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Sexist and racist chats spike among home-bound traders



City bosses have seen a spike in sexist, discriminatory and unlawful behaviour since thousands of finance workers started working from home due to the ongoing coronavirus pandemic. 

Surveillance companies that help banks, funds, private-equity and trading firms track employee behaviour, told Financial News that firms have seen a rise in misconduct amongst remote-working staff. 

The reports of misbehaviour come as regulators brace for more market abuse cases as the virus exposes gaps in systems suddenly tasked with tracking thousands of employees scattered throughout London. 

Behavioural analytics firm Behavox, which is backed by Softbank Vision Fund 2, said its clients saw an 18% increase in alerts generated by the platform to flag dodgy behaviour when their staff began homeworking in March compared to the month before.

“They could comfortably be sitting in their bedroom or in their home office and be chatting away with their colleagues without being noticed,” Behavox’s chief executive Erkin Adylov said.

“[This] is encouraging these cliques or these kind of buddy networks, where people are frivolously using sexist, racist and discriminatory language that wasn’t there before.”

The financial services industry – among the world’s most heavily regulated – has long used surveillance software to track employee phone calls, texts, trading activity and behaviour. Such technology is now taking on a new prominence as compliance workers battle to keep up with worker communication from afar.

SteelEye, a data analytics firm that has 55 clients in the finance sector, said firms using its surveillance software had seen a spike in “language that could be deemed as harassment” or “completely inappropriate for a professional environment”, according to its chief executive Matt Smith.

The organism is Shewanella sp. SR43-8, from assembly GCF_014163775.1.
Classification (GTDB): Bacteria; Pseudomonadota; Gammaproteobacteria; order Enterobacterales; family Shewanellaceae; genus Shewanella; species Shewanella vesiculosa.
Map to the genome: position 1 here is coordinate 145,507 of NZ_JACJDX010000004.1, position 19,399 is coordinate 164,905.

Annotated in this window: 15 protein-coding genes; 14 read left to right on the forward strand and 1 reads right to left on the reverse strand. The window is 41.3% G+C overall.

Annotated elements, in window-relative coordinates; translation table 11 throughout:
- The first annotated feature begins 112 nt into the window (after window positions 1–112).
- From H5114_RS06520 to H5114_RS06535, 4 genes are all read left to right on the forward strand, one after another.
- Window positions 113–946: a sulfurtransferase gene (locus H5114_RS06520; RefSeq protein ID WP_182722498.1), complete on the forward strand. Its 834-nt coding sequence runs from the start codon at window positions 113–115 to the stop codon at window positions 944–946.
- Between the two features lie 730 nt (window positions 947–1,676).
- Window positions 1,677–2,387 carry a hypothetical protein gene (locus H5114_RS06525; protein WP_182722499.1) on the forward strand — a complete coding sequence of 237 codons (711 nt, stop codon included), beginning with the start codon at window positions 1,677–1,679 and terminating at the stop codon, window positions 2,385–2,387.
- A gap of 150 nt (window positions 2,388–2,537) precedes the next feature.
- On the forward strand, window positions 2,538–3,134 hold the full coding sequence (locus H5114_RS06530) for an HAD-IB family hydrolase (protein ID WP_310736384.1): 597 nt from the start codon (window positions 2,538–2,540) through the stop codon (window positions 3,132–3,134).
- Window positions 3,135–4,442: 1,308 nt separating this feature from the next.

SteelEye clients also saw a “massive increase” in alerts flagging possible insider dealing and market abuse in the first few weeks of the lockdown, said Smith.

The CEO of a third surveillance software provider, who spoke on the condition on anonymity, said that weeks into the crisis the “psychological impact of the Covid lockdown was now starting to take effect” and the “stresses of a prolonged period of homeworking could bring out the worst in people”. 

Firms like SteelEye and Behavox can’t access information within client surveillance systems, people with knowledge say, but clients can share examples of behaviour picked up by their software.

Mark Steward, the Financial Conduct Authority’s executive director of enforcement and market oversight, told Financial News in April that the regulator was bracing for an uptick in market abuse cases in the wake of the pandemic. 

The FCA said in a 27 May note that it was aware of a “surge in the number of surveillance alerts in a number of markets” in recent weeks.